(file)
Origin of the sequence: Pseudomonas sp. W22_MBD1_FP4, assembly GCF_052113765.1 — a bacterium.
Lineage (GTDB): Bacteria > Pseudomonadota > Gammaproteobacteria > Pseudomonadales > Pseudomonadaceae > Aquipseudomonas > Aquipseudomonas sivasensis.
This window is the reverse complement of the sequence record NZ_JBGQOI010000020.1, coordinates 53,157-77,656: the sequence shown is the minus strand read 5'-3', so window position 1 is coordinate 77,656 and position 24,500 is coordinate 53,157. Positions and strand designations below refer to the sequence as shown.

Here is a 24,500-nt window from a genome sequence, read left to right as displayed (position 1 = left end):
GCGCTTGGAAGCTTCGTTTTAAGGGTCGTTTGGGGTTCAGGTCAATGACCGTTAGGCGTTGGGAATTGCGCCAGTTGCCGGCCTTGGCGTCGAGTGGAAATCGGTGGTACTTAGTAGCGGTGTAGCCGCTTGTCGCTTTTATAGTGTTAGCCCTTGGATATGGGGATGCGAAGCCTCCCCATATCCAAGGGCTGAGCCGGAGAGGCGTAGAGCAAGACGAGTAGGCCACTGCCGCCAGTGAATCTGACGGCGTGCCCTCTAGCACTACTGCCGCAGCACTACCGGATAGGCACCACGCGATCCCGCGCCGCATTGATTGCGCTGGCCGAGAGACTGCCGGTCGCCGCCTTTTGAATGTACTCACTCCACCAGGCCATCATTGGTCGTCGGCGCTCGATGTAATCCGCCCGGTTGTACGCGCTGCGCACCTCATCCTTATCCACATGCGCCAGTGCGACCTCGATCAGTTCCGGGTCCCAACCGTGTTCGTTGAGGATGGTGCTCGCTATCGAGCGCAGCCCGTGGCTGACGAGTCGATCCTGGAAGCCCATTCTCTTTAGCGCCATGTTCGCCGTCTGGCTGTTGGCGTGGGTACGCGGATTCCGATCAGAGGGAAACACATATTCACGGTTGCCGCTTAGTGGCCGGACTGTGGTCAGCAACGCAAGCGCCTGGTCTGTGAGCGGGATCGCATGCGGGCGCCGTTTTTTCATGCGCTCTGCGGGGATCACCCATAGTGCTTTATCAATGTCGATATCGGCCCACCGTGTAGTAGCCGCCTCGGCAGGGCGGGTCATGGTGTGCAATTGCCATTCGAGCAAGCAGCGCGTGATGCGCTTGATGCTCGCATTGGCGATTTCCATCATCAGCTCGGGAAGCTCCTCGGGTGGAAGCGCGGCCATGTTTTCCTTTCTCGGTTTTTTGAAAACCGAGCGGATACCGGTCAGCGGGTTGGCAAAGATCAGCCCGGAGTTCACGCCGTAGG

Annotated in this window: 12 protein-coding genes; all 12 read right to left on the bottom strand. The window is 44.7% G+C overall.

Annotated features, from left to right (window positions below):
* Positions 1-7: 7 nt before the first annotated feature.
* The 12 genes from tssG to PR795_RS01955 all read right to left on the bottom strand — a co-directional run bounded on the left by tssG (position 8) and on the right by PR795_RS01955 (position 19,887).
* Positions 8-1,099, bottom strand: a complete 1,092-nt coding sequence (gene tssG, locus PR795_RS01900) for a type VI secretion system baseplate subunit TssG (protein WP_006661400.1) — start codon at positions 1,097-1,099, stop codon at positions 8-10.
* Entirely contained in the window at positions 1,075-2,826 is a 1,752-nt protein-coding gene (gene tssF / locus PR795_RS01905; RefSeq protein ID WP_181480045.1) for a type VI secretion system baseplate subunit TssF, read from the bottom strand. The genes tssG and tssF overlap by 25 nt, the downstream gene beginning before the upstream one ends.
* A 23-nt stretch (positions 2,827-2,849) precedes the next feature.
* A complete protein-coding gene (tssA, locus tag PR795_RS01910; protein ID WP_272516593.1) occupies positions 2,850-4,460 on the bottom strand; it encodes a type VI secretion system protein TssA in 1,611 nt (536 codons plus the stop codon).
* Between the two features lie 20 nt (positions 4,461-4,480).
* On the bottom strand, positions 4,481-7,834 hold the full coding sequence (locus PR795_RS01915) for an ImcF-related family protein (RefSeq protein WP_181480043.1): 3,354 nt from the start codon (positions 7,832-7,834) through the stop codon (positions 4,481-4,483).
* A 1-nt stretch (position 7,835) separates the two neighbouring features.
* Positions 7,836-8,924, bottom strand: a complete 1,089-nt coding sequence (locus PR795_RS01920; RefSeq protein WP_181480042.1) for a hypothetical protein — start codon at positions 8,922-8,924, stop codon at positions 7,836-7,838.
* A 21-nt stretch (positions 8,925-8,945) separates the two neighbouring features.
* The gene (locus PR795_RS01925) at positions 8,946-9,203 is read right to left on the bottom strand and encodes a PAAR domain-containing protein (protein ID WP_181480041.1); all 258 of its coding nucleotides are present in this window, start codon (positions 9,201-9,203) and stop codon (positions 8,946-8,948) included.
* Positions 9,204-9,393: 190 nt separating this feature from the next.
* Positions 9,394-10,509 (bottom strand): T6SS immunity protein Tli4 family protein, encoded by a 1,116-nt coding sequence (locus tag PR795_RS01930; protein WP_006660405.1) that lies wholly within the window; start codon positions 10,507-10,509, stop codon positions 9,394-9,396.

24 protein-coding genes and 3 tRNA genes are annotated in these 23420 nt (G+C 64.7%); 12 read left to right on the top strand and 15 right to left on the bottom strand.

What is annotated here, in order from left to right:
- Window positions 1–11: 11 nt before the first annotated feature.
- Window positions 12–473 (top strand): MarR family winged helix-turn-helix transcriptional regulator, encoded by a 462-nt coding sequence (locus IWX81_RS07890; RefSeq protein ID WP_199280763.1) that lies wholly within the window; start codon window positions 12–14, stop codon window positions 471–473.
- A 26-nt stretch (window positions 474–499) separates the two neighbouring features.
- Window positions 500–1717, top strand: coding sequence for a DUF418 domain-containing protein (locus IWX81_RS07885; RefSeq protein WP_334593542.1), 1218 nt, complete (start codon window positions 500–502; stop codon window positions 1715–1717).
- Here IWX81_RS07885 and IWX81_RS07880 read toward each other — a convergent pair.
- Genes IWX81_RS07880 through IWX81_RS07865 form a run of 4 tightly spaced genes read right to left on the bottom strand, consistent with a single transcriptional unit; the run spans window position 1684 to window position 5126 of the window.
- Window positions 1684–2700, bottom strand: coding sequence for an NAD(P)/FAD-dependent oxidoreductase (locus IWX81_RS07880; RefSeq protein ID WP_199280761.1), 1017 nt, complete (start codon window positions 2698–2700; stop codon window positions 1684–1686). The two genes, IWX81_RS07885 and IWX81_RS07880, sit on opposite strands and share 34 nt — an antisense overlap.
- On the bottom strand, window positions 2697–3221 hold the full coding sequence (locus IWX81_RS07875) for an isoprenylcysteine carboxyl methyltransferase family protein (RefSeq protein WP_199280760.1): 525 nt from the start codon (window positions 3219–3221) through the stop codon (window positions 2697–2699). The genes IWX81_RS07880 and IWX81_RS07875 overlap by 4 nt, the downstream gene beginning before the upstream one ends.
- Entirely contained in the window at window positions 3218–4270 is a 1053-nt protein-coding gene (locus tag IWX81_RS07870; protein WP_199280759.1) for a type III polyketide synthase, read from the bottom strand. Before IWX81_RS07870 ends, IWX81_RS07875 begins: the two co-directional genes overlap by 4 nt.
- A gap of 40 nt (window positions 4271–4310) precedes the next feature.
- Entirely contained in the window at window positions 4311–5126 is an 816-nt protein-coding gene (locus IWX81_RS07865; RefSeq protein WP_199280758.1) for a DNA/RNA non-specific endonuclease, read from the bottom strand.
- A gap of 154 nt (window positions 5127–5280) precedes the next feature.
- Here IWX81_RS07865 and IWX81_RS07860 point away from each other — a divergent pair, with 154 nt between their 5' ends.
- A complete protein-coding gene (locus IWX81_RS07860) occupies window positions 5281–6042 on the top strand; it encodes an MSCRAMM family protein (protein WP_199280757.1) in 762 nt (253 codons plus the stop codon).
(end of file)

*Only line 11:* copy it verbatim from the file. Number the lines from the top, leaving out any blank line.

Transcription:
* Entirely contained in the window at positions 1,075-2,826 is a 1,752-nt protein-coding gene (gene tssF / locus PR795_RS01905; RefSeq protein ID WP_181480045.1) for a type VI secretion system baseplate subunit TssF, read from the bottom strand. The genes tssG and tssF overlap by 25 nt, the downstream gene beginning before the upstream one ends.